Navy Chief Admiral RK Dhowan on Wednesday warned of increasing threat of maritime terrorism and described the recent attack by militants to hijack a Pakistani frigate in Karachi as a “very very serious situation”.
Pakistani militants had made an unsuccessful attempt to hijack ‘PNS Zulfiqar’ in Karachi in September this year and reports had said the plan of the militants was to use the hijacked ship to attack an American or an Indian vessel.
Asked if the navy takes into account the possibility that there might be a jihadi group on board when it encounters a Pakistani ship following the attack on INS Zulfiqar, Dhowan said, “We are taking that aspect into account.”
Dhowan referred to the changed threat scenario in the wake of the militant attempt and said that if the Indian Army finds an another army charging at its post, it will be cause of “great alarm” because the land border would have been violated.
Similarly, if an IAF aircraft has another warplane from a different air force very close to its tail, it will be a cause of “very great alarm because our air space would been violated”, he said.
“But, out at the sea, when officers on watch report to the captain that we have a warship from another navy…. The captain would tell the officer to wish him good morning because he is international waters and so are you.
“Well, in this changed environment, we have to rethink. We may not wish him good morning and actually carry out a surveillance and figure out who he is,” the Navy Chief said, addressing the annual press conference here on the eve of Navy Day.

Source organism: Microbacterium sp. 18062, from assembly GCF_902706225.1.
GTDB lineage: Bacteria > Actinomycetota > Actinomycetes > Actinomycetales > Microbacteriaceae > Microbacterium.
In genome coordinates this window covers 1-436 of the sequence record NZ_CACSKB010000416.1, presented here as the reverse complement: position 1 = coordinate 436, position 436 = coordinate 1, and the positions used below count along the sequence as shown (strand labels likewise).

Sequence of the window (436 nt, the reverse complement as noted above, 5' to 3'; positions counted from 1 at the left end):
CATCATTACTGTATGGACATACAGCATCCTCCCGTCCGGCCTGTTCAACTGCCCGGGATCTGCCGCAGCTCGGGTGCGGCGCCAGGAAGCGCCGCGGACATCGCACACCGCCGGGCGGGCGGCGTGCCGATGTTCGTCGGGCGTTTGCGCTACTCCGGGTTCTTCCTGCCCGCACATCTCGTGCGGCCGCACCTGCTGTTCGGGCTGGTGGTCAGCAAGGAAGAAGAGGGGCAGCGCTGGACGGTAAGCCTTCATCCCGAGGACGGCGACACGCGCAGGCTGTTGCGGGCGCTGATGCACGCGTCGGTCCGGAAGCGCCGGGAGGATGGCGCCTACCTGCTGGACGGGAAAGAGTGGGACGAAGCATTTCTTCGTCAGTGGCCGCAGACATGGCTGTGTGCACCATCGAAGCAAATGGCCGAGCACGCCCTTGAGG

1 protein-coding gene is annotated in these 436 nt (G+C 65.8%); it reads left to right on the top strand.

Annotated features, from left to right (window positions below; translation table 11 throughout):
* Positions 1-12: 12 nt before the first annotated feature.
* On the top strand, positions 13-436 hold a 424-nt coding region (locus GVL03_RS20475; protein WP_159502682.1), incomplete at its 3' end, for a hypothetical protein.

Dhowan said that the navy had inputs about certain aspects of terrorism in maritime domain which are increasing. “These are taken into account in our security apparatus,” he said.
Dhowan said the navy has taken into account the Pakistan Navy frigate incident “as far as our matrix is concerned for our defence purpose as well as for our surveillance and security”.
Noting that maritime security challenges have actually increased manifold, he referred to piracy and said that the world now has floating armies and armed guards on board merchant vessels.
“We have inputs of various terrorist organisations which are out on sea,” he said, adding that one needs to understand the complexities of maritime security.
Maintaining that there are about 2.5 lakh Indian fishing boats out at sea on any given day, he said, “Any of them could carry a couple of guns, explosives and land in a remote part of any one of our islands.” India has 1,197 islands and a coastline 7,650-km long.
“How easy it is from the other side and how difficult from our side to try and get these secure… So, it is a huge problem and the complexities must be understood. Any of these vessels can be escorted by a terrorist organisation,” he said.
“And, hence, the threat in the maritime domain from terrorists, from the aspect of asymmetrical warfare, non-state actors or whatever you want to call them, is a huge problem,” he said.
The Navy Chief said there has to be a constant endeavour to utilise all available means — intelligence agencies, technology, UAVs and fast-patrol boats, among others, to thwart terrorist designs.
He said that although it is a huge problem, a lot of progress has taken place since the 26/11 Mumbai terror attack, including in achieving synergy among various agencies.